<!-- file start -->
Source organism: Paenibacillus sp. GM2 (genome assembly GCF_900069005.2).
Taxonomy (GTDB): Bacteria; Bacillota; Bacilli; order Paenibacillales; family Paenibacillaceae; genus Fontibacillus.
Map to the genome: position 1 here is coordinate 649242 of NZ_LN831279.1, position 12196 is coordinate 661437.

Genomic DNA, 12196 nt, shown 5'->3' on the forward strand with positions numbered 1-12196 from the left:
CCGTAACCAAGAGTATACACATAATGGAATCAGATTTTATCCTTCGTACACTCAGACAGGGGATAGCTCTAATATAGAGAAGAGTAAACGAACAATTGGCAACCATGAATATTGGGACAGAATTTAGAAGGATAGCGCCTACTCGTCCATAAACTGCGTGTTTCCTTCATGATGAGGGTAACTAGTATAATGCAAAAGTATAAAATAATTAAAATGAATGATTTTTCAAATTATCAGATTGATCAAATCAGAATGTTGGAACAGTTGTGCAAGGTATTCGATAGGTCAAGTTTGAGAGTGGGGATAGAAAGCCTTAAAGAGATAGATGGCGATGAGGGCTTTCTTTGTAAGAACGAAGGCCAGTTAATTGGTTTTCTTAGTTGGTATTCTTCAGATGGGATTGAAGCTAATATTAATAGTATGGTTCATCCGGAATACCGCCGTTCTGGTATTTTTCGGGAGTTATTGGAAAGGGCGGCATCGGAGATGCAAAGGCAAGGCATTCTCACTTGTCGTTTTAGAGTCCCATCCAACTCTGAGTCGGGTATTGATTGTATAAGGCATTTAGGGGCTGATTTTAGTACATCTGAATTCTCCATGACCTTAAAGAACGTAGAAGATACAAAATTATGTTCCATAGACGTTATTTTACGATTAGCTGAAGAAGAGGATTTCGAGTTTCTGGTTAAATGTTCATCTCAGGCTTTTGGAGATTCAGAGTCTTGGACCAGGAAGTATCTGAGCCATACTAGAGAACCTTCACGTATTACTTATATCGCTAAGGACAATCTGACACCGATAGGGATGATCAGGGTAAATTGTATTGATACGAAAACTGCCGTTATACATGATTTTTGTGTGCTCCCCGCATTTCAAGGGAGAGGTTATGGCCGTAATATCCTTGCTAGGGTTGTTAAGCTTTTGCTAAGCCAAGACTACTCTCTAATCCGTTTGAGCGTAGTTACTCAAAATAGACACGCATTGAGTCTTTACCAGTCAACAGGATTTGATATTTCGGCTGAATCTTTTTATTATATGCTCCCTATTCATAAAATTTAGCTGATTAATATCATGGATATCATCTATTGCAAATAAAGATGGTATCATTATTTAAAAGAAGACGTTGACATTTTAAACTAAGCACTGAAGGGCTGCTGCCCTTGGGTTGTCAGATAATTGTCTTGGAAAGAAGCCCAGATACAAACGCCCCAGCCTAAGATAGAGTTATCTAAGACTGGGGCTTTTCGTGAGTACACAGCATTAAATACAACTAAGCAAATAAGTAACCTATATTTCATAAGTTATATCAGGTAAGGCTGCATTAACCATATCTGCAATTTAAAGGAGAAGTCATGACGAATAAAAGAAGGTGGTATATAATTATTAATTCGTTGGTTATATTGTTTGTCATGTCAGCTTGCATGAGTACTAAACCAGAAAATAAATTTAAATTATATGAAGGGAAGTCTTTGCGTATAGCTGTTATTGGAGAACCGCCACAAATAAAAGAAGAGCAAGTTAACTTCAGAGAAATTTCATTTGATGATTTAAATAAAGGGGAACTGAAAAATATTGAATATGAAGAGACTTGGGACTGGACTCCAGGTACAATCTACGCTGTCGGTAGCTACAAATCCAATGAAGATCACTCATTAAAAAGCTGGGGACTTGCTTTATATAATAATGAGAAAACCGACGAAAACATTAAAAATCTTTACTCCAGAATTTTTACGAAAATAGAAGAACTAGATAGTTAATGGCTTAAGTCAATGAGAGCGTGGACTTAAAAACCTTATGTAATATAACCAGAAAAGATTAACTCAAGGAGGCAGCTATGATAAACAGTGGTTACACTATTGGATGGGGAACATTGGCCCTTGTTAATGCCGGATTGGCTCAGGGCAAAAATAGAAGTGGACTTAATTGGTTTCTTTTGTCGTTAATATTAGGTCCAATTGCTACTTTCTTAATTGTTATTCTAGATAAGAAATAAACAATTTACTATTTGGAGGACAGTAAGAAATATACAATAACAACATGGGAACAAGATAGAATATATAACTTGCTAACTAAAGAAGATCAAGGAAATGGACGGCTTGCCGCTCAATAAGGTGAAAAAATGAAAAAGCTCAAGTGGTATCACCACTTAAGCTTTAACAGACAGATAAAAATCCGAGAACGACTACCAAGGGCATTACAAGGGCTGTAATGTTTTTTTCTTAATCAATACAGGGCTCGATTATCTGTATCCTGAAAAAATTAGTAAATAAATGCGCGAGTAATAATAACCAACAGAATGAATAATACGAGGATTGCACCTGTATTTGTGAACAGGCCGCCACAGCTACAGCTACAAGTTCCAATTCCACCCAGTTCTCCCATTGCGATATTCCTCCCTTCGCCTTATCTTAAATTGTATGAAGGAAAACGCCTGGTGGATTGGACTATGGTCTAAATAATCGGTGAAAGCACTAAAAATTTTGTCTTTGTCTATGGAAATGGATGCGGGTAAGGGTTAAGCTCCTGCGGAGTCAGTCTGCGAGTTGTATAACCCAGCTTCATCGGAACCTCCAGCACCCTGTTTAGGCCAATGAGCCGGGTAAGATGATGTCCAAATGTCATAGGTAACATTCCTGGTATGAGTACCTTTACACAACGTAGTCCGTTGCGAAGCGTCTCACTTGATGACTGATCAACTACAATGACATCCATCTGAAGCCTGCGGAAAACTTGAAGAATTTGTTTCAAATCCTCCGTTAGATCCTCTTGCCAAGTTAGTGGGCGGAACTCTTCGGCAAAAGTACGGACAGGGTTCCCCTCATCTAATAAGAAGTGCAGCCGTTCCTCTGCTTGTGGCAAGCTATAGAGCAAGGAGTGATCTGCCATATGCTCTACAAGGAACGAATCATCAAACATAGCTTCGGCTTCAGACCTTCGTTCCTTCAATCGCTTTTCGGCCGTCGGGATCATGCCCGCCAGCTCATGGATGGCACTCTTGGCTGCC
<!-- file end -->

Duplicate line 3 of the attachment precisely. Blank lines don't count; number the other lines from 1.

Map to the genome: position 1 here is coordinate 649242 of NZ_LN831279.1, position 12196 is coordinate 661437.